John Lennon was quoted as saying, "Before Elvis there was nothing."

However, Elvis actually disagreed with Lennon, when he said, “A lot of people seem to think I started this business. But rock 'n' roll was here a long time before I came along. Nobody can sing that kind of music like colored people. Let's face it: I can't sing like Fats Domino can. I know that.”

He was right. The term rock 'n' roll was actually used by white radio disc jockeys at the time for white audiences to cover up the fact that this so called new music was actually rhythm and blues made popular by so many great black musicians in the late 1940's and early 1950's. For a detailed history of the origins of rock music, you can check out Wikipedia here: Rock and Roll

Three months before Elvis recorded That's Alright Mama, Bill Hailey & The Comets recorded Rock Around The Clock, a key milestone song that was not a major hit at the time. However, when the song was used in the opening sequence of the movie The Blackboard Jungle, it caught on big time with teenagers and set the rock 'n' roll craze in motion.

Chuck Berry
And so, early rock 'n' roll was actually rhythm and blues with a white face, but in time it integrated to include major innovators who pioneered the sound that would eventually break off into so many categories it makes your head spin. I still listen to those old rock 'n' rollers -- Elvis, Little Richard, Chuck Berry, Bo Diddly, Jerry Lee Lewis, Buddy Holly, Dion, of course and many others. The music is as fresh and fun as it was the day it was released.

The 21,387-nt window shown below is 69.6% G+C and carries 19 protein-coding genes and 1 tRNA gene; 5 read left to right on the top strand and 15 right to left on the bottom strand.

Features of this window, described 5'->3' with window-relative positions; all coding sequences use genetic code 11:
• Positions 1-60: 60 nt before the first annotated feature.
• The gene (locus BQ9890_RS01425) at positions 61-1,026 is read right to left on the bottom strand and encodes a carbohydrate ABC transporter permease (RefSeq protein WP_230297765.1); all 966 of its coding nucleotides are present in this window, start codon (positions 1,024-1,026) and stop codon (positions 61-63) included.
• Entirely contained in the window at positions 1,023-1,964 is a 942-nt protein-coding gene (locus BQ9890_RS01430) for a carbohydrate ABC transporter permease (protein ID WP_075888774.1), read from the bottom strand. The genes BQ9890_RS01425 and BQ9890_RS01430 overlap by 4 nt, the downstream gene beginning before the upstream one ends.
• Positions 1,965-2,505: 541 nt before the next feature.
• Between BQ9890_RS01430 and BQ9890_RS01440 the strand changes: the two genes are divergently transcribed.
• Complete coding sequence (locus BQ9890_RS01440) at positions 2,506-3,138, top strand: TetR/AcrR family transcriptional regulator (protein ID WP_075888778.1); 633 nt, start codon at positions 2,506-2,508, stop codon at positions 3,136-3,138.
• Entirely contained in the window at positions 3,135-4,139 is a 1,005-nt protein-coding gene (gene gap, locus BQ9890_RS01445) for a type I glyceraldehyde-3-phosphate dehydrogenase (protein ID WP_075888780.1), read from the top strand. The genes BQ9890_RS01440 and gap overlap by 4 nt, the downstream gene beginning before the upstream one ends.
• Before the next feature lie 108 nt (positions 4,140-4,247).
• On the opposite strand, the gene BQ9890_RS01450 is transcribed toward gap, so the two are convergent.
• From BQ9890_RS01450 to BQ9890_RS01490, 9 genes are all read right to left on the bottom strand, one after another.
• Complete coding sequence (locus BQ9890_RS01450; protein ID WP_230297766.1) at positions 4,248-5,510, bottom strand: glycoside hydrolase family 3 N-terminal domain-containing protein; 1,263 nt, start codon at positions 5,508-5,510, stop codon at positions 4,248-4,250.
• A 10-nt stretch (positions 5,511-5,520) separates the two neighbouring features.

However, a new form of rock music invaded our society and culture in late 1963 that would change everything. More on that in Part 2 and how this "invasion" turned so many of us teenagers into guitar players, driving our parents, teachers and neighbors crazy.


  1. Glenn- Just reread your blog on the history of rock that mentioned that it died, I think that's why Rolling in the Deep by Adelle hit a chord and her album which had some fantastic stuff up with the Beatles. Her slow songs were terrific and it just kept selling and selling. You may say more pop. Food for part 2.

    There's a reason why there are successful revival tours by aging old guy rock groups, and why classic rock stations are still around and almost as many as those playing the latest junk.

    Yep after the 90's The Tragically Hips' song got too Pop.

    The problem with many groups that do come out with rock songs that have the sound of the '70-80's they only have 1 or 2 decent songs on an album and you never hear of them again- i.e.

    Like Wolfmother- 'Woman'- they may have had other good songs- but I never heard them or checked out their album- then of course they broke up and now have new members.

    Gee, how long ago was Allanis Morrisettes- Jagged little pill?- was that in the 90's? - Time fly's by- not quite Heart but pretty rocking.